A new study from professor Mariana Figueiro at the Rensselaer Lighting Research Center is lighting up the Internet with news that nobody wants to hear: your phone, computer, tablet, and other back-lit devices may be keeping you awake at night.
Here’s why: Looking at a back-lit display for two hours can trick your brain into producing less melatonin, the hormone that helps regulate our internal clocks. Essentially, since your eyes are looking at a bright screen, your brain thinks it’s still early and puts off getting ready for bed. Sadly, this kind of disruption to our circadian rhythms has been implicated in all sorts of nastiness including sleep disturbances and increased risk for diabetes and obesity.
A step in the right direction, says Figueiro, would be electronic displays that could increase or decrease circadian stimulation depending on the time of day—specific settings and types of light to provide less stimulation in the evening and set the stage for a better night’s sleep, and specific settings and types of light to provide more stimulation in the morning and encourage alertness.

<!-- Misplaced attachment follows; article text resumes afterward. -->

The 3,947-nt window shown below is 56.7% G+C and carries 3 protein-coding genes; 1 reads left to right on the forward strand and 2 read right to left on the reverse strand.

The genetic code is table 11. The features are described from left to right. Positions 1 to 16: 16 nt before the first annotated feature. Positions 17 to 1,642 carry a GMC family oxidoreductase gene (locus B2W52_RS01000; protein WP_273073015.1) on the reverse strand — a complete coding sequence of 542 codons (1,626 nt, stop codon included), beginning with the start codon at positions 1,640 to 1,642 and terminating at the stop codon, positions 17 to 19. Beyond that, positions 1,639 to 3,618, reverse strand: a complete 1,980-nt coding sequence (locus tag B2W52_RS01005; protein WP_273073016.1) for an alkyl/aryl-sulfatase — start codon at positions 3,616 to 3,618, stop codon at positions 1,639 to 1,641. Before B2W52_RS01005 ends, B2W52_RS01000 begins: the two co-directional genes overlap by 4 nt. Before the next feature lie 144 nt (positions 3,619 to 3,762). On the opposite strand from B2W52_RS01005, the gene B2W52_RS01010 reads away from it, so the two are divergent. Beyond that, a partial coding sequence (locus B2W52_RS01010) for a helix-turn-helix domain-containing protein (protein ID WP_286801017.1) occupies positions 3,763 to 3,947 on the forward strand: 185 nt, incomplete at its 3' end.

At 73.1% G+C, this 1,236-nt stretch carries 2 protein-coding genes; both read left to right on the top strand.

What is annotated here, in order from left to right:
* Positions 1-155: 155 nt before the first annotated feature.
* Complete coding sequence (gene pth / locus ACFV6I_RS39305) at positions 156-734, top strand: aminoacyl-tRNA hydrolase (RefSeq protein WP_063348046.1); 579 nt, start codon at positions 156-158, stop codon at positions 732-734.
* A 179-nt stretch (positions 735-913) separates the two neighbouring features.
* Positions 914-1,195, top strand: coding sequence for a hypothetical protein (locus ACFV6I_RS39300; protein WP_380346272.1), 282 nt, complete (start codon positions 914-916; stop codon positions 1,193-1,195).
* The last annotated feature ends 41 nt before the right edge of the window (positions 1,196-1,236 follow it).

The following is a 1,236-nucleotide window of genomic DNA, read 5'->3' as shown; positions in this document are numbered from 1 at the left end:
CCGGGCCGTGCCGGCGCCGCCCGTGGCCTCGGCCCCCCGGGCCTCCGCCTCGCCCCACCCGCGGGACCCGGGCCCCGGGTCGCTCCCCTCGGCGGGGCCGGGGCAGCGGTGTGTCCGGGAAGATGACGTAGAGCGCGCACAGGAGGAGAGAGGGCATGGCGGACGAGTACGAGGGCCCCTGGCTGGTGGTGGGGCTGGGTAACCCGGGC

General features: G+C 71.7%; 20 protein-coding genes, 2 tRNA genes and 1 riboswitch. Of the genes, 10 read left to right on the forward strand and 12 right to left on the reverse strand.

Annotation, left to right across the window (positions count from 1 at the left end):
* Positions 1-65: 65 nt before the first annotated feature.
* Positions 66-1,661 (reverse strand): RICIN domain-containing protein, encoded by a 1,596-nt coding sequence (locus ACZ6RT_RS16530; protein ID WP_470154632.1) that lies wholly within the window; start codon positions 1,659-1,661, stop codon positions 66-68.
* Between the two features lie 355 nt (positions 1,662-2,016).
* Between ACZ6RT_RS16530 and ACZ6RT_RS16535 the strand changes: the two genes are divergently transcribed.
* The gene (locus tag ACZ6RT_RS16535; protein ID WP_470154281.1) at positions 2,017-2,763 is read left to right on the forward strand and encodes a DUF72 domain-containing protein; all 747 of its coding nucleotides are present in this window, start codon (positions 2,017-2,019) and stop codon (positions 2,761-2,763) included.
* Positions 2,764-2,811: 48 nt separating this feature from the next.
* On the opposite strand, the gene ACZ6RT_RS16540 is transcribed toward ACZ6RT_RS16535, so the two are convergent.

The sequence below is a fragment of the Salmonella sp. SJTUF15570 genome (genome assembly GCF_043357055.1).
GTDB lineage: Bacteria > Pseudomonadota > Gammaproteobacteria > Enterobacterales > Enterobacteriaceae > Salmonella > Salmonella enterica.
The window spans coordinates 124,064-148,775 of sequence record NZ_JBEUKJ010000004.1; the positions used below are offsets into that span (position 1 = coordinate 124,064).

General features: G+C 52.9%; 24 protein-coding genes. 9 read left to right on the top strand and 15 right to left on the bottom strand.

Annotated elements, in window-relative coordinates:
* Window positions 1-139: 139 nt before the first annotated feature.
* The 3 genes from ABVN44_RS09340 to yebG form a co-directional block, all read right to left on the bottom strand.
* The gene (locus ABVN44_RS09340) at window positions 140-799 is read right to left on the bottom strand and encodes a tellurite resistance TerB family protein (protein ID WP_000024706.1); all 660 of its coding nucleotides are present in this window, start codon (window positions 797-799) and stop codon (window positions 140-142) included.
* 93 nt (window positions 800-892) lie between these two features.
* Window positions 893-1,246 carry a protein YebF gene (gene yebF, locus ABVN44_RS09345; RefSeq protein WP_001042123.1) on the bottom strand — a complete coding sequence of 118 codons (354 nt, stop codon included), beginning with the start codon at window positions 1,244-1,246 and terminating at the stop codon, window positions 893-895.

Tech blog Mashable created the above video about the study. Additionally, everyone from the New York Times and LA Times to the Daily Mail, Times of India, and Huffington Post have written about it. There’s also a nice local piece by the Times Union.
Check out this older post (and video!) on Figueiro’s work: Night Owls Need More Blue Rays